Temperature result in serial monitor

After mapping an LM335 temp sensor (10mv per degree C.) I thought I would see a .5 C resolution. What might I be missing? I'm new to Arduino and C++.
I only see a whole number +.00 C

const int numReadings = 20;

int readings[numReadings];      // the readings from the analog input
int readIndex = 0;              // the index of the current reading
int total = 0;                  // the running total
float average = 0;                // the average

int inputPin = A0;

void setup() {
  // initialize serial communication with computer:
  Serial.begin(9600);
  // initialize all the readings to 0:
  for (int thisReading = 0; thisReading < numReadings; thisReading++) {
    readings[thisReading] = 0;
  }
}

void loop() {
  // subtract the last reading:
  total = total - readings[readIndex];
  // read from the sensor:
  readings[readIndex] = analogRead(inputPin);
  // add the reading to the total:
  total = total + readings[readIndex];
  // advance to the next position in the array:
  readIndex = readIndex + 1;

  // if we're at the end of the array...
  if (readIndex >= numReadings) {
    // ...wrap around to the beginning:
    readIndex = 0;
  }

  // calculate the average:
  average = total / numReadings;
  average = map(average, 526, 758, -20, 90);
  // send it to the computer as ASCII digits
  Serial.print(average);
  Serial.println(" C");
  delay(1);        // delay in between reads for stability
}

All your calculations are dealing with integers which then get put into a float. So only integer values will be the result.
You must override the integers with a "float" in that last calculation.
Paul

I have defined average as a float. I guess I don't understand what I need to change.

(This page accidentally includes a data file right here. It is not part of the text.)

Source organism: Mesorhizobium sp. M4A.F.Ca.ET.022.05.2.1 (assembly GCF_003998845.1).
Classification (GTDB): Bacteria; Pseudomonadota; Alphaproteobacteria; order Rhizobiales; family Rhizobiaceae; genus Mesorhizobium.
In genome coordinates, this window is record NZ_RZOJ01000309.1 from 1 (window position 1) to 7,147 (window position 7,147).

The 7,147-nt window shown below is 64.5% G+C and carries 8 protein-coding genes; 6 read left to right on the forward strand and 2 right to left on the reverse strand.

Yes, but nothing in that calculation is being done as a float unless you tell the compiler to assume the other pieces of the calculation are float.

average = (float)total /(float)numReadings;

But then you need to look at the documentation for "map". Doesn't and can't work with float.
Paul

average = float (total) / float (numReadings) ;

More: https://stackoverflow.com/questions/16221776/why-dividing-two-integers-doesnt-get-a-float

... and ... this too for deeper understanding:
https://stackoverflow.com/questions/27674295/why-do-we-separately-cast-to-float-in-an-integer-division

Added ...
When dealing with casts, either of these two syntax will compile and provide the same answer:

#include <Streaming.h>

int a = 5;
int b = 4;

void setup() {
    Serial.begin(19200);
}

void loop() {

  float average = (a + b) / 2;
  
  Serial << "I Average=" << average << "\n";
  
  average = ((float) a + (float) b) / 2;

  Serial << "F1 Average=" << average << "\n";
    
  average = (float (a) + float (b)) / 2;
  
  Serial << "F2 Average=" << average << "\n";

}


> I Average=4.00
F1 Average=4.50
F2 Average=4.50

Hi @cliffcoulter,

You are using the map() function to generate and print the final value.
The map() function only works with integer numbers.

For the mathematically inclined, here’s the whole function

long map(long x, long in_min, long in_max, long out_min, long out_max) {
  return (x - in_min) * (out_max - out_min) / (in_max - in_min) + out_min;
}

Ref: map() - Arduino Reference

try this way

  // calculate the average:
  average = (total / numReadings)*100;
  average = map(average, 52600, 75800, -2000, 9000);
  // send it to the computer as ASCII digits
  Serial.print(average/100);
  Serial.println(" C");

RV - mineirin

You nailed that one. Interesting and informative on the mapping change you made. Probably understanding the map function math helps. I'll take your word on that one. Thanks

Correct form ;

average = (float(total) / float(numReadings))*100;
  average = map(average, 52600, 75800, -2000, 9000);
  // send it to the computer as ASCII digits
  Serial.print(average/100);
  Serial.println(" C");

Better Yet. That's fun.... Very helpful!

Any reason you wouldn't define the variables as floats to begin with?

Hi
No, no reason.
you can define them at the beginning yes.
And defining in the beginning does not need to define in the calculation.

RV - mineirin

Thanks for the great explanation!